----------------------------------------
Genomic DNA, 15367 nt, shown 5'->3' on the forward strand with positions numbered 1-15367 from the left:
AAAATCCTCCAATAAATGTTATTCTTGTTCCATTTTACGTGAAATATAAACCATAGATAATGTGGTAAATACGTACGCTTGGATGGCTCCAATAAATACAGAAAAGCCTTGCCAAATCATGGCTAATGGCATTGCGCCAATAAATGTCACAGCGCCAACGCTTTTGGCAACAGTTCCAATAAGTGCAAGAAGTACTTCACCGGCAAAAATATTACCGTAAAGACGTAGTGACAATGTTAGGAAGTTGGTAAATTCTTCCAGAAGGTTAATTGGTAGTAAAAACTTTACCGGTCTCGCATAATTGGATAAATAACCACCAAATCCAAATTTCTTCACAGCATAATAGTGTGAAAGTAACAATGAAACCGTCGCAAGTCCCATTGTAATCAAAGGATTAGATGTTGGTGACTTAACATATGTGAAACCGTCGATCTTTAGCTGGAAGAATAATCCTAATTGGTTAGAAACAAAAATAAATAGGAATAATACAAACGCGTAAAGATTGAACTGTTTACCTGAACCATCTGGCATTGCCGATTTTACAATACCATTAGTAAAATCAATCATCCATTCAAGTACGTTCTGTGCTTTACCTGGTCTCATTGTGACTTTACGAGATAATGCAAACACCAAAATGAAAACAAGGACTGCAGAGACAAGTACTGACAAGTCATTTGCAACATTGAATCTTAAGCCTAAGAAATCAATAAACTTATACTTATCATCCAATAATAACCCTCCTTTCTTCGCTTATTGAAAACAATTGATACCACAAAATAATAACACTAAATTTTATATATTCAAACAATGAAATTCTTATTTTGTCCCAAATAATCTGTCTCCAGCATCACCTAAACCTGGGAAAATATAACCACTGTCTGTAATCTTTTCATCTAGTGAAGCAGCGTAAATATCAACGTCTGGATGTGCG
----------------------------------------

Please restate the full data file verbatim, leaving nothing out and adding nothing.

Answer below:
Genomic DNA, 15367 nt, shown 5'->3' on the forward strand with positions numbered 1-15367 from the left:
AAAATCCTCCAATAAATGTTATTCTTGTTCCATTTTACGTGAAATATAAACCATAGATAATGTGGTAAATACGTACGCTTGGATGGCTCCAATAAATACAGAAAAGCCTTGCCAAATCATGGCTAATGGCATTGCGCCAATAAATGTCACAGCGCCAACGCTTTTGGCAACAGTTCCAATAAGTGCAAGAAGTACTTCACCGGCAAAAATATTACCGTAAAGACGTAGTGACAATGTTAGGAAGTTGGTAAATTCTTCCAGAAGGTTAATTGGTAGTAAAAACTTTACCGGTCTCGCATAATTGGATAAATAACCACCAAATCCAAATTTCTTCACAGCATAATAGTGTGAAAGTAACAATGAAACCGTCGCAAGTCCCATTGTAATCAAAGGATTAGATGTTGGTGACTTAACATATGTGAAACCGTCGATCTTTAGCTGGAAGAATAATCCTAATTGGTTAGAAACAAAAATAAATAGGAATAATACAAACGCGTAAAGATTGAACTGTTTACCTGAACCATCTGGCATTGCCGATTTTACAATACCATTAGTAAAATCAATCATCCATTCAAGTACGTTCTGTGCTTTACCTGGTCTCATTGTGACTTTACGAGATAATGCAAACACCAAAATGAAAACAAGGACTGCAGAGACAAGTACTGACAAGTCATTTGCAACATTGAATCTTAAGCCTAAGAAATCAATAAACTTATACTTATCATCCAATAATAACCCTCCTTTCTTCGCTTATTGAAAACAATTGATACCACAAAATAATAACACTAAATTTTATATATTCAAACAATGAAATTCTTATTTTGTCCCAAATAATCTGTCTCCAGCATCACCTAAACCTGGGAAAATATAACCACTGTCTGTAATCTTTTCATCTAGTGAAGCAGCGTAAATATCAACGTCTGGATGTGCG